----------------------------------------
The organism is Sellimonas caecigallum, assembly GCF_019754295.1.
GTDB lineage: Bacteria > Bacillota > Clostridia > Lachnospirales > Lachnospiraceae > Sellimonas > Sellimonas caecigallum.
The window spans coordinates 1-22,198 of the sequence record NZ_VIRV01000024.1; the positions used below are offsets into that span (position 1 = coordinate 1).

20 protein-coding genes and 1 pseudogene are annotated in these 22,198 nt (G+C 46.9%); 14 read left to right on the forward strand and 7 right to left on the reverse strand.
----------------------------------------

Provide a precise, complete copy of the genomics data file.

The organism is Sellimonas caecigallum, assembly GCF_019754295.1.
GTDB lineage: Bacteria > Bacillota > Clostridia > Lachnospirales > Lachnospiraceae > Sellimonas > Sellimonas caecigallum.
The window spans coordinates 1-22,198 of the sequence record NZ_VIRV01000024.1; the positions used below are offsets into that span (position 1 = coordinate 1).

20 protein-coding genes and 1 pseudogene are annotated in these 22,198 nt (G+C 46.9%); 14 read left to right on the forward strand and 7 right to left on the reverse strand.